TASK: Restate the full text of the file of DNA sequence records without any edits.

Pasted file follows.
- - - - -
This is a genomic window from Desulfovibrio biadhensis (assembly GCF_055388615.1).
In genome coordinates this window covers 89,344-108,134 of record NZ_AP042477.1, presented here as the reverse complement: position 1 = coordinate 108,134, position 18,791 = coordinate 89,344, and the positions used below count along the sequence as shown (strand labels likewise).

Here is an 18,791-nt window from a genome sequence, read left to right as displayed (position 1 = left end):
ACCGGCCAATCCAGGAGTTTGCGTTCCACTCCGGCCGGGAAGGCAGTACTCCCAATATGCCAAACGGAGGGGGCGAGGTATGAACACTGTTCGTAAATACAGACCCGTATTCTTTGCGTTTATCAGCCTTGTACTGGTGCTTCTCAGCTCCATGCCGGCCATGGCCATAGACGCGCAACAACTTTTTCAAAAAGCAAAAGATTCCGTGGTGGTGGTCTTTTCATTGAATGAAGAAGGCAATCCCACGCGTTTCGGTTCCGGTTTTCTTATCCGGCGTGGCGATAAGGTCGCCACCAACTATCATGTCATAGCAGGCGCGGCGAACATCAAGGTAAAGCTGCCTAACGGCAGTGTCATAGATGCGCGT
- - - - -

This is a genomic window from Desulfovibrio biadhensis (assembly GCF_055388615.1).
In genome coordinates this window covers 89,344-108,134 of record NZ_AP042477.1, presented here as the reverse complement: position 1 = coordinate 108,134, position 18,791 = coordinate 89,344, and the positions used below count along the sequence as shown (strand labels likewise).

Here is an 18,791-nt window from a genome sequence, read left to right as displayed (position 1 = left end):
ACCGGCCAATCCAGGAGTTTGCGTTCCACTCCGGCCGGGAAGGCAGTACTCCCAATATGCCAAACGGAGGGGGCGAGGTATGAACACTGTTCGTAAATACAGACCCGTATTCTTTGCGTTTATCAGCCTTGTACTGGTGCTTCTCAGCTCCATGCCGGCCATGGCCATAGACGCGCAACAACTTTTTCAAAAAGCAAAAGATTCCGTGGTGGTGGTCTTTTCATTGAATGAAGAAGGCAATCCCACGCGTTTCGGTTCCGGTTTTCTTATCCGGCGTGGCGATAAGGTCGCCACCAACTATCATGTCATAGCAGGCGCGGCGAACATCAAGGTAAAGCTGCCTAACGGCAGTGTCATAGATGCGCGT